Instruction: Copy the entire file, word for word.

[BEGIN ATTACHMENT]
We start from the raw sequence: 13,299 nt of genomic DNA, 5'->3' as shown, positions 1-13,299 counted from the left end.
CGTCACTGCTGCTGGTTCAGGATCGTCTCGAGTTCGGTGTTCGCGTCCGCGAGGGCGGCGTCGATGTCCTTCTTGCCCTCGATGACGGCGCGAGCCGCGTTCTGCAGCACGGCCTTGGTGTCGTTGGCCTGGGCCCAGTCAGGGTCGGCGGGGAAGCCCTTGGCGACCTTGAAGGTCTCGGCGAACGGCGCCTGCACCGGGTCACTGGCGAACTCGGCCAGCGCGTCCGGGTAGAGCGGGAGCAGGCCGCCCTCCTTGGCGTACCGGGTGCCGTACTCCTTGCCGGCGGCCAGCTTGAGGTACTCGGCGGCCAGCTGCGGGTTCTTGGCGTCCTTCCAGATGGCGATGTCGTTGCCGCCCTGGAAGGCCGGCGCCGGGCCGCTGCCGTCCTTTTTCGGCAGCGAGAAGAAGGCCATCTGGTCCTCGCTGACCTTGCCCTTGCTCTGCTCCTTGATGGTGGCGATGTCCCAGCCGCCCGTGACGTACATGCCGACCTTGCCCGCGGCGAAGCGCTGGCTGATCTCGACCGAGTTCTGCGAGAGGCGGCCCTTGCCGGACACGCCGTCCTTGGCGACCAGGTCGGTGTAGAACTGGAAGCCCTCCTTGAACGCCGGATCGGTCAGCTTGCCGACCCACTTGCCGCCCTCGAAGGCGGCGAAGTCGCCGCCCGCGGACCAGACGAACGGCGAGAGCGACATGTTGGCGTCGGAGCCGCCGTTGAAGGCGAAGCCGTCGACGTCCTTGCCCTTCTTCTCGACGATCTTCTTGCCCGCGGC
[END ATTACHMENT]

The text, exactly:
We start from the raw sequence: 13,299 nt of genomic DNA, 5'->3' as shown, positions 1-13,299 counted from the left end.
CGTCACTGCTGCTGGTTCAGGATCGTCTCGAGTTCGGTGTTCGCGTCCGCGAGGGCGGCGTCGATGTCCTTCTTGCCCTCGATGACGGCGCGAGCCGCGTTCTGCAGCACGGCCTTGGTGTCGTTGGCCTGGGCCCAGTCAGGGTCGGCGGGGAAGCCCTTGGCGACCTTGAAGGTCTCGGCGAACGGCGCCTGCACCGGGTCACTGGCGAACTCGGCCAGCGCGTCCGGGTAGAGCGGGAGCAGGCCGCCCTCCTTGGCGTACCGGGTGCCGTACTCCTTGCCGGCGGCCAGCTTGAGGTACTCGGCGGCCAGCTGCGGGTTCTTGGCGTCCTTCCAGATGGCGATGTCGTTGCCGCCCTGGAAGGCCGGCGCCGGGCCGCTGCCGTCCTTTTTCGGCAGCGAGAAGAAGGCCATCTGGTCCTCGCTGACCTTGCCCTTGCTCTGCTCCTTGATGGTGGCGATGTCCCAGCCGCCCGTGACGTACATGCCGACCTTGCCCGCGGCGAAGCGCTGGCTGATCTCGACCGAGTTCTGCGAGAGGCGGCCCTTGCCGGACACGCCGTCCTTGGCGACCAGGTCGGTGTAGAACTGGAAGCCCTCCTTGAACGCCGGATCGGTCAGCTTGCCGACCCACTTGCCGCCCTCGAAGGCGGCGAAGTCGCCGCCCGCGGACCAGACGAACGGCGAGAGCGACATGTTGGCGTCGGAGCCGCCGTTGAAGGCGAAGCCGTCGACGTCCTTGCCCTTCTTCTCGACGATCTTCTTGCCCGCGGC